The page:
Fewer college students are studying to become teachers or skilled manufacturers.
Instead, they're selecting majors that will lead straight to a job after graduation and not into a field riddled with layoffs and unemployment, local college leaders said.
More students are choosing careers in the medical, legal and technology fields, often being recruited by companies before they pass their final exams and graduate, said Scott Neal, Franklin campus director for Ivy Tech Community College.
The number of students on track to become nurses or legal assistants has more than doubled from last fall to this semester, prompting the college to expand those programs, he said.
Students who want to stay in education or technical fields should be prepared to relocate for a job or learn additional skills to set them apart from other job-seekers, leaders said.
Ivy Tech's manufacturing program still is growing, but now students are learning about new techniques such as operating robotics on an assembly line to keep their skills relevant to today's employers, said Kathleen Lee, interim chancellor of Ivy Tech Central Indiana.
Many of the students who enroll at Ivy Tech recently have lost their jobs or have a job with little potential for moving up, she said.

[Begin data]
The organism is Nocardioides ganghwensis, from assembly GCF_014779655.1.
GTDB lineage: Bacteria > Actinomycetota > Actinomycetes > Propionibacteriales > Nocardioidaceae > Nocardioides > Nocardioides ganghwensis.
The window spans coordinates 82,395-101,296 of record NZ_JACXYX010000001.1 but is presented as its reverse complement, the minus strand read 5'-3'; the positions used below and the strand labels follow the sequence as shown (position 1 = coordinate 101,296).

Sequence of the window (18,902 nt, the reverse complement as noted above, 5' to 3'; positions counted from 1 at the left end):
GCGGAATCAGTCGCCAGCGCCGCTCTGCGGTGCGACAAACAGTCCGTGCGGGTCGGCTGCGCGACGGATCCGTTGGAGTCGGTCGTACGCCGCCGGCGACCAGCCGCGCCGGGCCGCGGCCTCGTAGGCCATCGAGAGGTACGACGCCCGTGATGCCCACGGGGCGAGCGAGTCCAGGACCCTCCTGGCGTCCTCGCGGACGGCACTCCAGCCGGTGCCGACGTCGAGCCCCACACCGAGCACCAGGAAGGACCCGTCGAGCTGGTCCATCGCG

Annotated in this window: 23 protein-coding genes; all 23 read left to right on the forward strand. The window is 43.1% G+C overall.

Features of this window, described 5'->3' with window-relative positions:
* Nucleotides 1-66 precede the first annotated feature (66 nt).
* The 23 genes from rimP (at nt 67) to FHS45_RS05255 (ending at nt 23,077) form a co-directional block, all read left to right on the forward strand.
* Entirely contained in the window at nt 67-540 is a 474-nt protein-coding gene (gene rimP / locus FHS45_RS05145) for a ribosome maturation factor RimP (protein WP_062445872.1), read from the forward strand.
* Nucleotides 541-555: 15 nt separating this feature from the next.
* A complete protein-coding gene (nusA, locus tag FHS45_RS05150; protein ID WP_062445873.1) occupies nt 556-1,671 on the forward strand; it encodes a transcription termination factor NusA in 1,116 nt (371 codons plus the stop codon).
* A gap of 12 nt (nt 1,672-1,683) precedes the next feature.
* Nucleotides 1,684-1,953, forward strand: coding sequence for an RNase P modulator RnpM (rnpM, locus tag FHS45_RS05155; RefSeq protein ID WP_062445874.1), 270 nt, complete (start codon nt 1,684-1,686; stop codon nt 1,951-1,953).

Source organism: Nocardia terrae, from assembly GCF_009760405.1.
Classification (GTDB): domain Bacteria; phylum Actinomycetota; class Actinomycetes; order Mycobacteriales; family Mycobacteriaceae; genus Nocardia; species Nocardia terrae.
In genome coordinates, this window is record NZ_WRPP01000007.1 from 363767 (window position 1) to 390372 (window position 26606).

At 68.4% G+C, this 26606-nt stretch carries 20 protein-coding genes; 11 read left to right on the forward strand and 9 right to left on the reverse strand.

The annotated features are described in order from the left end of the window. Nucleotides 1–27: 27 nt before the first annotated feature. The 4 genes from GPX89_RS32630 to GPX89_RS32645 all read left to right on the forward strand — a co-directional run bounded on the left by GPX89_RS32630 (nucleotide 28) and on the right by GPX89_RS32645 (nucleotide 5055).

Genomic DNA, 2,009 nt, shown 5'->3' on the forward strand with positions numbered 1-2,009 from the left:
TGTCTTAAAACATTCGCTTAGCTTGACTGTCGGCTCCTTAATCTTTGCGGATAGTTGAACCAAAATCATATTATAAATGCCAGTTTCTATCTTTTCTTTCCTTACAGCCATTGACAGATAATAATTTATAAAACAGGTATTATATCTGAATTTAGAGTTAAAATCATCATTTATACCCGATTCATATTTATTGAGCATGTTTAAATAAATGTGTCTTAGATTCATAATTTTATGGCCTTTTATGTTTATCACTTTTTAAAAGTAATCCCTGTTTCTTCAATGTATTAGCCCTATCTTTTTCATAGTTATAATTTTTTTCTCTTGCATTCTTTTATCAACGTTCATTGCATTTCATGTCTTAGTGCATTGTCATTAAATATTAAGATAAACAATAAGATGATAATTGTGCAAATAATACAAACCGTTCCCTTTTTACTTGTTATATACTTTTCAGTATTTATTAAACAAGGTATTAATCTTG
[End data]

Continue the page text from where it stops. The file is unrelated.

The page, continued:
"That's the traditional story we hear, especially with companies doing big layoffs," Lee said. "Many of them will say, 'Tell me what's the most stable.'"
Because of a weak economy, students are considering a specific job path when they choose a major, especially those who want to become teachers, said Kirk Bixler, Franklin College assistant dean of students and director of career services.
Recent graduates specializing in elementary education, social studies and physical education are having a difficult time finding a job, he said.
In the past year, many recent graduates could find jobs as teacher aides before moving up to a full-time teaching position, Bixler said.
"This year those positions aren't even there," he said. "A lot of positions are being filled by out-of-work teachers."
At least 40 percent of this year's graduates have jobs, according to surveys the students filled out at graduation or this summer, Bixler said. The college will continue contacting students to see how many have jobs six months after they graduate, he said.
Seventy-six percent of spring 2009 graduates found full-time jobs within six months of graduating, and another 14 percent went to graduate or professional school.
Only about 2 percent of last year's graduates were unemployed and actively seeking a job six months after graduating, Bixler said.
But unlike last year's students, this spring's graduates will need to look farther from home to get a job, he said. Teaching jobs are available in Texas and North Carolina, and new teachers need to leave their comfort zones to snag a job, Bixler said.
Although the economy has affected nearly all sectors, students with degrees in business and the sciences have been able to find jobs more easily, especially in Indianapolis, he said.
People from Indianapolis hospitals and health care facilities are visiting Ivy Tech nursing classes to recruit students before the semester is over, Neal said.
Companies such as Cummins Inc. also come to Ivy Tech in Columbus in search of students specializing in manufacturing, director of career services Neil Bagadiong said.